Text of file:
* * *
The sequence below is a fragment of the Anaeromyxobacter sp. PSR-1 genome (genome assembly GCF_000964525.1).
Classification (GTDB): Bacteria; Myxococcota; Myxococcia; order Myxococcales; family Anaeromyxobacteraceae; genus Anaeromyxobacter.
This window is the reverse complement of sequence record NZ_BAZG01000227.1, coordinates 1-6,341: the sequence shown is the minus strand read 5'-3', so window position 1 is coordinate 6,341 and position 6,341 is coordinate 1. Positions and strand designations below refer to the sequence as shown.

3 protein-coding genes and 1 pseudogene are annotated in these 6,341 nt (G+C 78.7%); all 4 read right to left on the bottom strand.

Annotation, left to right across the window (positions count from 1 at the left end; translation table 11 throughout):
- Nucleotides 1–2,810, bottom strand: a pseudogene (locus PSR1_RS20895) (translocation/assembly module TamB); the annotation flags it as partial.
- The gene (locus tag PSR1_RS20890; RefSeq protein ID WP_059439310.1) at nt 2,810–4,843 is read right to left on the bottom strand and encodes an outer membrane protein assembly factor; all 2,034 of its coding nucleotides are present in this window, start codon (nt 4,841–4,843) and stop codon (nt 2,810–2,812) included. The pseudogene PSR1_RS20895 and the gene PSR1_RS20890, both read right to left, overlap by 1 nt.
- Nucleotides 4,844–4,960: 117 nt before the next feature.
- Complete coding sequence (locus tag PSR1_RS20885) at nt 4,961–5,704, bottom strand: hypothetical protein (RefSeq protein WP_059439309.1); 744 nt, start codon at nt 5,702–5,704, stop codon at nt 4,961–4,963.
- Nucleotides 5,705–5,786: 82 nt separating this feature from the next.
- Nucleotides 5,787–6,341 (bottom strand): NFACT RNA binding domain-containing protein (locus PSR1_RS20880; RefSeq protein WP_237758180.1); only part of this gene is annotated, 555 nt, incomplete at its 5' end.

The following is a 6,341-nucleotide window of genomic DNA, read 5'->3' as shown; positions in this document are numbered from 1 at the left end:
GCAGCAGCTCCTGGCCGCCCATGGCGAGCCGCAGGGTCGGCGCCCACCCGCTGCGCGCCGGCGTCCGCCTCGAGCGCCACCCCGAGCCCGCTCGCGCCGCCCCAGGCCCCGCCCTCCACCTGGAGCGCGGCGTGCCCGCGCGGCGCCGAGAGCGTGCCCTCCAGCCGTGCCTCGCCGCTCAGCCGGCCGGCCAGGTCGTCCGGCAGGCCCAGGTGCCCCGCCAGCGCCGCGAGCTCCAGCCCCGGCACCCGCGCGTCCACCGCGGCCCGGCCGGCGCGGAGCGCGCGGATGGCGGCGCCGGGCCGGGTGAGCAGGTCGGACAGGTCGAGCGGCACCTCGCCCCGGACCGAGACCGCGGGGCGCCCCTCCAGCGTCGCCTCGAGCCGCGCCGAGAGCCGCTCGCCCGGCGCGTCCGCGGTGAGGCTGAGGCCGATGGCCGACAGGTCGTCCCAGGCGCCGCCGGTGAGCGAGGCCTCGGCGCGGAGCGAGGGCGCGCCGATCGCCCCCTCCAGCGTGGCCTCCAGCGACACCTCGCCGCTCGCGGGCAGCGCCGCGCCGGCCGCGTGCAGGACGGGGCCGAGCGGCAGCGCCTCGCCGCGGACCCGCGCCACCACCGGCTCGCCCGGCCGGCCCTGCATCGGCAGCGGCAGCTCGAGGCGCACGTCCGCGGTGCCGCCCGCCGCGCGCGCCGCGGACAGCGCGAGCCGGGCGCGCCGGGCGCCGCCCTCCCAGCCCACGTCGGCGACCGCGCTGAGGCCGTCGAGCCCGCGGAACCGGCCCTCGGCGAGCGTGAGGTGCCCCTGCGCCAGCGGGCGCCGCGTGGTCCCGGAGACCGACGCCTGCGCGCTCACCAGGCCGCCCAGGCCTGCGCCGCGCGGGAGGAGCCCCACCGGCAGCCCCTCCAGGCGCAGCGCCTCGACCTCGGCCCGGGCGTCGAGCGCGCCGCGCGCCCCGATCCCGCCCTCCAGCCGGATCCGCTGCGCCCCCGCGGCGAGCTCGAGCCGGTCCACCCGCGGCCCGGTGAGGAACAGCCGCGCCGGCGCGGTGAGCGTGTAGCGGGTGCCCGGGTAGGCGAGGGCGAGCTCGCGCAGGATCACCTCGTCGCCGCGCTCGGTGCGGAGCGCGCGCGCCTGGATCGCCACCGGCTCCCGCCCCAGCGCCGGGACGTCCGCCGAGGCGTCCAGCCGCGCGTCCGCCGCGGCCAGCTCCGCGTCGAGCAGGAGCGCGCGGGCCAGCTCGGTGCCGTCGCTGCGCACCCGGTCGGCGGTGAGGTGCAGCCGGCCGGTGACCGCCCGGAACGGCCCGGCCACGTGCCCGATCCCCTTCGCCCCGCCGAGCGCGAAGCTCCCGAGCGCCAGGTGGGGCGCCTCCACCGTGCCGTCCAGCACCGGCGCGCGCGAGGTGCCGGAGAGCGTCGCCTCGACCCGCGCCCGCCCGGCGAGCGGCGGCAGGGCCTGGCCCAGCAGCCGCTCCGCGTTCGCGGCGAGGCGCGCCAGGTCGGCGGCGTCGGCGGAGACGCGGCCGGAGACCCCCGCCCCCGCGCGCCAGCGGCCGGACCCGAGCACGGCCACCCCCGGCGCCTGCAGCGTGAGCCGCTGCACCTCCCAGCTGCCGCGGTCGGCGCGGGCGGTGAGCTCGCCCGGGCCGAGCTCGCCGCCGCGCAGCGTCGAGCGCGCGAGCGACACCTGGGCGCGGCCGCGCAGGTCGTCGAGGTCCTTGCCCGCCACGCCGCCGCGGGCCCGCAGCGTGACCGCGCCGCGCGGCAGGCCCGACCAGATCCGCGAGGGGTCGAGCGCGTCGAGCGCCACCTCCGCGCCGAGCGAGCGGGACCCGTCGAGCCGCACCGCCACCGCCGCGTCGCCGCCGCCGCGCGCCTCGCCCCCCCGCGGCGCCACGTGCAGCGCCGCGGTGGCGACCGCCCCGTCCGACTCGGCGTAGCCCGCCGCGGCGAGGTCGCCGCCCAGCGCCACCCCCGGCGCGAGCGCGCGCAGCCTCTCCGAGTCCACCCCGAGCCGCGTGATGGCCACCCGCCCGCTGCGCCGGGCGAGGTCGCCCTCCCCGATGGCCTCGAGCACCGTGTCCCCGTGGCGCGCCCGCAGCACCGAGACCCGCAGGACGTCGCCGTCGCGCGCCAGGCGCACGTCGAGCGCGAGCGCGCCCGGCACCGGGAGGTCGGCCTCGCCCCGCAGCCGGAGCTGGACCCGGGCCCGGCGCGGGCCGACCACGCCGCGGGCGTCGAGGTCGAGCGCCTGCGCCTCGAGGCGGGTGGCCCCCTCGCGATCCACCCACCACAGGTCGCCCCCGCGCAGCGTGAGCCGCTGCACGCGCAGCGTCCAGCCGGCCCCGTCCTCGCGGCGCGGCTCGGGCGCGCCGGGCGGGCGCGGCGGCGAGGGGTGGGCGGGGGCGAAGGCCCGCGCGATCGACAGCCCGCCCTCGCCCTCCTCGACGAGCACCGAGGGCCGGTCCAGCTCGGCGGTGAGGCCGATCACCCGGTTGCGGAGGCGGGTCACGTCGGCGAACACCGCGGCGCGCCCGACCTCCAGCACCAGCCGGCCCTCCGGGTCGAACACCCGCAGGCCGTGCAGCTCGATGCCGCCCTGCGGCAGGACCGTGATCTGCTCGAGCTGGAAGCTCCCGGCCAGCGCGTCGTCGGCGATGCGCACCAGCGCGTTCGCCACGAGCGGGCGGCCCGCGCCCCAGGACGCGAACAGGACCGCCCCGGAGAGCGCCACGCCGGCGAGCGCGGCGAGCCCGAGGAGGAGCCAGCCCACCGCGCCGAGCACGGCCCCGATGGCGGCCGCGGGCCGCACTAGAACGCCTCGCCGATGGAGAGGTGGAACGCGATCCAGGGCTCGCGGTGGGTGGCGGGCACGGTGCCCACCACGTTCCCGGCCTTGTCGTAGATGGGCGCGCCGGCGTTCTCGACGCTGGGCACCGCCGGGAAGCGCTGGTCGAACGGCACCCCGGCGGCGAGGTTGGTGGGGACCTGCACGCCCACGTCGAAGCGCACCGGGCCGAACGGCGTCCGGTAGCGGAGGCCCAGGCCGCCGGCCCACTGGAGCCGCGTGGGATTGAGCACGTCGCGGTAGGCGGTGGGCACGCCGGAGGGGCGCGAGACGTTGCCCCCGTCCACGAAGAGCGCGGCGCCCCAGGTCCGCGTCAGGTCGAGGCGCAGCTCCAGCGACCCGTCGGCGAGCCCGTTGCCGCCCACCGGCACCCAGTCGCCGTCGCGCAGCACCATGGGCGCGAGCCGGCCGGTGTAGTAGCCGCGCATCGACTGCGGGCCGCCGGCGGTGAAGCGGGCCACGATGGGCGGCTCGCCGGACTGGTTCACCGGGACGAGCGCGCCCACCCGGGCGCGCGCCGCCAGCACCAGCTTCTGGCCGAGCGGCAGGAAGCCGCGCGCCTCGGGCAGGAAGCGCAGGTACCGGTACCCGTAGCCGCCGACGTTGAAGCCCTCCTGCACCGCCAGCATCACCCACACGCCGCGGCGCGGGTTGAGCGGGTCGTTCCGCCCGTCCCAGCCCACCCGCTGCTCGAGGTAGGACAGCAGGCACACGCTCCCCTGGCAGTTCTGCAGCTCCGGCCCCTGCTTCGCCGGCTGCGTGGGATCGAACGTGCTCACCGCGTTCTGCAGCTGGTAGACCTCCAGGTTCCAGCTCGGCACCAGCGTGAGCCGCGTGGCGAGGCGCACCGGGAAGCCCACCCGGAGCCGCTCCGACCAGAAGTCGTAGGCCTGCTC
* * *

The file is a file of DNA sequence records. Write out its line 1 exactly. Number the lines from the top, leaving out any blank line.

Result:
The sequence below is a fragment of the Anaeromyxobacter sp. PSR-1 genome (genome assembly GCF_000964525.1).